Note: the story begins here: http://1-800-magic.blogspot.com/2008/07/call-of-wild.html
The flight from Fairbanks to Seattle went smoothly. We arrived early to leave some time to check in the shotgun, which turned out to be a wise thing to do. The lines were thinner than were expected on the day before the long weekend.
We were told that the rules had changed, and we’d have to pay $50 for every piece of luggage beyond one per person. We had nine bags for 5 people, which would have made it an extra $600 for our trip. After arguing that we’d bought the tickets before the change was introduced, they agreed to drop the charges.
The flight was unadventurous, except that the plane sat on the tarmac for an extra 30 minutes before take-off. 3 hours later we were in Fairbanks, and rented the car - a full-size Ford 500 which, surprisingly, was able to accommodate all 5 of us with our 9 pieces of luggage and various backpacks.
The lady at the counter asked if we had made the reservation a long time ago, and on getting a confirmation said “Smart. The prices are much higher now…” – which surprised me because the airport was not very busy – it did look like many people were staying at home for their vacation.
The hotel in Fairbanks was Captain Bartlett Inn, a couple of miles away from the airport. Fairbanks is a very small town, and most of it lies between 1 and 4 miles from the airport, which makes our hotel “downtown”.
The hotel’s interior is somewhat old and dark inside – my daughter remarked that this was the first hotel where she had seen mechanical door locks in a long, long time. Which was true – the last one I think was the hotel in Florence, on our tour of Italy in 1998 – a full 10 years ago. But for a nights stay between flying in and renting an RV, it was more than adequate. The check-in counter had a large stationary calculator which looked like it was made in 1980s.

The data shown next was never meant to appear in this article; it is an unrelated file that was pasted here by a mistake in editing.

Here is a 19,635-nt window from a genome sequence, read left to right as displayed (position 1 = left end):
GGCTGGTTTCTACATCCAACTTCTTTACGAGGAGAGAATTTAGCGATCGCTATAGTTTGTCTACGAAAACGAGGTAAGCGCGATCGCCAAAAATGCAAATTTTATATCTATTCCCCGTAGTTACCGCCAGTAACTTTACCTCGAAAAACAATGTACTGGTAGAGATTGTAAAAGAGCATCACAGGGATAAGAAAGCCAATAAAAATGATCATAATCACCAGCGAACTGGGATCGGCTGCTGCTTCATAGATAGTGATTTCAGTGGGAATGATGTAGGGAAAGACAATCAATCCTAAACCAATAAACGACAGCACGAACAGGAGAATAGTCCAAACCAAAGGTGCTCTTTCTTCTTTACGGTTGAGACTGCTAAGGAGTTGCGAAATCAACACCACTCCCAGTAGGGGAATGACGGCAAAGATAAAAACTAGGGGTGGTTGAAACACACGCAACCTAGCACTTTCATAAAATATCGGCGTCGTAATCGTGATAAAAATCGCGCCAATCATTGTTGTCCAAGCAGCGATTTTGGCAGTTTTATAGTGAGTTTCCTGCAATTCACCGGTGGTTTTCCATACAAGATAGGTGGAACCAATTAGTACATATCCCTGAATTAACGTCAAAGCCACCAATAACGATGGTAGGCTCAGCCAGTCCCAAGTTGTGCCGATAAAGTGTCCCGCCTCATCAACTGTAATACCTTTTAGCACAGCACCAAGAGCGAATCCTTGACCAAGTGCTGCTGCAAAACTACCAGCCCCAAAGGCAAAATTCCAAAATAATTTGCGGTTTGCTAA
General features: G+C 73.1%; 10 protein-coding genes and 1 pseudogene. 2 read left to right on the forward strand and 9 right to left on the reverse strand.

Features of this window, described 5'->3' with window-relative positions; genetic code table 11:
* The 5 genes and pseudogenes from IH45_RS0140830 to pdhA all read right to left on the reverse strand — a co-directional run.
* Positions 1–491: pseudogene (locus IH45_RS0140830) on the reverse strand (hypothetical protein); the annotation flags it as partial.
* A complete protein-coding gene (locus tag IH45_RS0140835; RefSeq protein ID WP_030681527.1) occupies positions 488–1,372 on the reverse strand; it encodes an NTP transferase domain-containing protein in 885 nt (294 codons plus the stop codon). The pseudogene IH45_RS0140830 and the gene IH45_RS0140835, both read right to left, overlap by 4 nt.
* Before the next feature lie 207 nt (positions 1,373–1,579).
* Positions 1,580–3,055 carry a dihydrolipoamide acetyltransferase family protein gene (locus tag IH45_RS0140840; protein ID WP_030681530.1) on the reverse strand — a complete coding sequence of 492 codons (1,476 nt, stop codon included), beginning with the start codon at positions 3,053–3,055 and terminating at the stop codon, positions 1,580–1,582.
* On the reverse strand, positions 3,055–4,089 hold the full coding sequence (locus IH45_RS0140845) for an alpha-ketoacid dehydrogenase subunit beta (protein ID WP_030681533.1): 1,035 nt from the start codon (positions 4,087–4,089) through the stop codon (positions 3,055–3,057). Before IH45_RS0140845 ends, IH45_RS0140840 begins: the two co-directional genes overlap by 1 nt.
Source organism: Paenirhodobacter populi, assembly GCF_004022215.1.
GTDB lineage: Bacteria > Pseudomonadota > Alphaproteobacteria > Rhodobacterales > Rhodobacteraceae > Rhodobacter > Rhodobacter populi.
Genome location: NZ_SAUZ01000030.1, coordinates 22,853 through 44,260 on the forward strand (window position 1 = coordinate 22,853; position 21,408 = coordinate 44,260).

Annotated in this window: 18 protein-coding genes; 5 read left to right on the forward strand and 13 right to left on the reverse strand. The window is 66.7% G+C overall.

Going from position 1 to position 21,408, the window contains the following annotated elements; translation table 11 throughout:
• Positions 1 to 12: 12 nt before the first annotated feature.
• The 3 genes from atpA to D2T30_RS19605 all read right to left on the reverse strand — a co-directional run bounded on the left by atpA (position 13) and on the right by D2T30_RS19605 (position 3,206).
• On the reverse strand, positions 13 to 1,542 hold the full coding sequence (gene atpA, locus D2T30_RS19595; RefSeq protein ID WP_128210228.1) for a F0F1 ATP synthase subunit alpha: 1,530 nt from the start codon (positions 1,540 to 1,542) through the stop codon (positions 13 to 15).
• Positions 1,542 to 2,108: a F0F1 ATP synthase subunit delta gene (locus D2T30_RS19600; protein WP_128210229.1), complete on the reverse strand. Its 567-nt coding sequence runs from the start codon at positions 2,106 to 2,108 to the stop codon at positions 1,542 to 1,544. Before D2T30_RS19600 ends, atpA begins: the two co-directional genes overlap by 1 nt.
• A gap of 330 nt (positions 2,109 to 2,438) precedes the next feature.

When I was signing the paperwork, I caught a glimpse of the charge sheet. We reserved the hotel through Expedia, paying the “Expedia special price” of $149/night, plus taxes. It looks like hotel has gotten $118 of that.
By the way, I do not recommend using any of the travel sites (or the internet, for that matter) – to reserve hotels in Alaska – this was the mistake I’ve made for our first night. There were very few options available through Expedia, and even fewer through Orbitz. While we were driving around Fairbanks, we ran into a bunch of hotels and motels that looked inexpensive and were not listed in any of the online booking service.
When making plans for a hotel in Alaska consult the Milepost (http://www.amazon.com/Milepost-2008-Kris-Valencia/dp/1892154242) – the best travel guide for Alaska I’ve ever seen. Milepost includes a bunch of ads from local businesses that are too small to advertise nationally, as well as mile-by-mile logs of Alaskan highways, including Dalton.
But back to business. After dumping the luggage, we ran around town trying to get something to eat. Being 10pm on 3rd of July, most of the restaurants were closed, so we went into local Safeway and bought some ready-made food.
Food is expensive in Fairbanks – everything is $1-$2 more than in Seattle – which works out to be 20%-30% premium. Even salmon products – quintessential Alaskan food since the miners fed dried salmon to dogs during the Gold Rush – are way more expensive than in Seattle. We were glad that we carried a lot of food – dried fruit and freeze-dried meals – with us!
In the evening Fairbanks looked like a small, quiet town that is not doing terribly well economically. Many properties are boarded up – a testament to hard times and the collapse of the real estate market. Right across the road from Captain Bartlett’s Inn there was a huge boarded-up apartment complex.